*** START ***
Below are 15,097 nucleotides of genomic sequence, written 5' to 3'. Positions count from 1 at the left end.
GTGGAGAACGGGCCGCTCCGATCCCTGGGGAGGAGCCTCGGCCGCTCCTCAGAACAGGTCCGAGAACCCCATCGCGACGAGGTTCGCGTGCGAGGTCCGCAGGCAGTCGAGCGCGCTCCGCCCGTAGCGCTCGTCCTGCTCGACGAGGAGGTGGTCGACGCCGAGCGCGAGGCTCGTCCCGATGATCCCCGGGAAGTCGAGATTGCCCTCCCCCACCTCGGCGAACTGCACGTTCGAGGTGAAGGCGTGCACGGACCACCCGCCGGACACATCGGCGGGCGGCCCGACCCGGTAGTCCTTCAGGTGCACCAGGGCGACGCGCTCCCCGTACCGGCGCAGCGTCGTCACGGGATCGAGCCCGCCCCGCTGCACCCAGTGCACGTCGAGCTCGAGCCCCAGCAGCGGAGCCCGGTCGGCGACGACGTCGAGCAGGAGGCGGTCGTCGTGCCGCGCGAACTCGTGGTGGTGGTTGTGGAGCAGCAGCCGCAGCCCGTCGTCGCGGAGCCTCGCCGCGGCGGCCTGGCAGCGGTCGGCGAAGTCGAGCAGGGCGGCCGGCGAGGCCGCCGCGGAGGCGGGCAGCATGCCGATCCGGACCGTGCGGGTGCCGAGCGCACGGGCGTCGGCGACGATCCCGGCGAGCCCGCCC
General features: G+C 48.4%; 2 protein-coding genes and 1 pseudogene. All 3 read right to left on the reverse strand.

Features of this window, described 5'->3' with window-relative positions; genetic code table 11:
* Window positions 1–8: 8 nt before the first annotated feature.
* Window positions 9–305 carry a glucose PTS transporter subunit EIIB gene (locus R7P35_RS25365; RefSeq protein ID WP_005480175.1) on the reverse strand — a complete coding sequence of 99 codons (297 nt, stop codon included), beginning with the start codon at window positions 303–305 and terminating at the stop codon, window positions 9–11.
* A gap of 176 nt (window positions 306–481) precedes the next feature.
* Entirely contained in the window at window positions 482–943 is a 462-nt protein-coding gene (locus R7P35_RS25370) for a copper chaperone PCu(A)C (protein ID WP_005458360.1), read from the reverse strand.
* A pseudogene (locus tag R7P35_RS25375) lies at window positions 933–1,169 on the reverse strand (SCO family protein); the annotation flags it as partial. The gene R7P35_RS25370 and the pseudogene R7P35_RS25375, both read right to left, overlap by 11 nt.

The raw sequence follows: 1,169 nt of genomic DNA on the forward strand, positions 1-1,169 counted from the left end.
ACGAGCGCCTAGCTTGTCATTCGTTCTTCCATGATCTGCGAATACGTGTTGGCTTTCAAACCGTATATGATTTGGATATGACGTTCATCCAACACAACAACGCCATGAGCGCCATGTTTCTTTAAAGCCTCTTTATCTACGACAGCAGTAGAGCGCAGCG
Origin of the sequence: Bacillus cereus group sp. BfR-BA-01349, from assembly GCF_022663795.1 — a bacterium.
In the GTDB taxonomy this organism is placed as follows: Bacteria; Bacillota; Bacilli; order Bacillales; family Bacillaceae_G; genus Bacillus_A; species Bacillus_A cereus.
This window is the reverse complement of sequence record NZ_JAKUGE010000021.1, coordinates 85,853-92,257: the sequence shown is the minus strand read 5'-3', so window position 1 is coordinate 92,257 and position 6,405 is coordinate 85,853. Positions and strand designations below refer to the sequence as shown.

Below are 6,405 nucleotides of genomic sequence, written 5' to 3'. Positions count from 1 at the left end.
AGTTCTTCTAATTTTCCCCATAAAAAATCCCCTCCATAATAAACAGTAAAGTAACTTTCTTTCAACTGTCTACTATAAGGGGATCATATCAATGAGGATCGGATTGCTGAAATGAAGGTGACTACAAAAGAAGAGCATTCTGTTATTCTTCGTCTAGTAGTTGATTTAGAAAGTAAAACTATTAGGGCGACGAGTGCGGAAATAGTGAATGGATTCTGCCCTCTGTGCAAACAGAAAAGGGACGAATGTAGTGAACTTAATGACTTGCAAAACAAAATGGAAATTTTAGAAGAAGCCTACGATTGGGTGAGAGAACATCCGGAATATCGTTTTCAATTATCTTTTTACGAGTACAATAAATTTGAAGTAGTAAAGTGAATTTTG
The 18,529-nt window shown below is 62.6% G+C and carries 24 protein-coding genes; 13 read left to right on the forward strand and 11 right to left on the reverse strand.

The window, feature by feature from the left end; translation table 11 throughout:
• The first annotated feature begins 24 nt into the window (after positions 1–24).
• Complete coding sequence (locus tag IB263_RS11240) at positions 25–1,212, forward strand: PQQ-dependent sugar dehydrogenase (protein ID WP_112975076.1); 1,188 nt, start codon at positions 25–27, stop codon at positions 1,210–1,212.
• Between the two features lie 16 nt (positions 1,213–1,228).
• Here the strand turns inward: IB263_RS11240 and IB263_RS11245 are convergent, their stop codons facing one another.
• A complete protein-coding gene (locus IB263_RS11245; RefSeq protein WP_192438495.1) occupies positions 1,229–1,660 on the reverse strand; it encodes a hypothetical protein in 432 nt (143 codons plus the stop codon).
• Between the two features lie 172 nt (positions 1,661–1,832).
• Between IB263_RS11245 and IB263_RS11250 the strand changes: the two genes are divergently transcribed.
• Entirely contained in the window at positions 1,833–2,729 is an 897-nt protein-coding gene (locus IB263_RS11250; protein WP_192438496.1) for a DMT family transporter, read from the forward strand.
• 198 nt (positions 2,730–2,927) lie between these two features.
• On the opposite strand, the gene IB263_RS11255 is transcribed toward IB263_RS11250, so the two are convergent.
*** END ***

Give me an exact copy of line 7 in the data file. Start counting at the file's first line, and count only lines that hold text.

* A gap of 176 nt (window positions 306–481) precedes the next feature.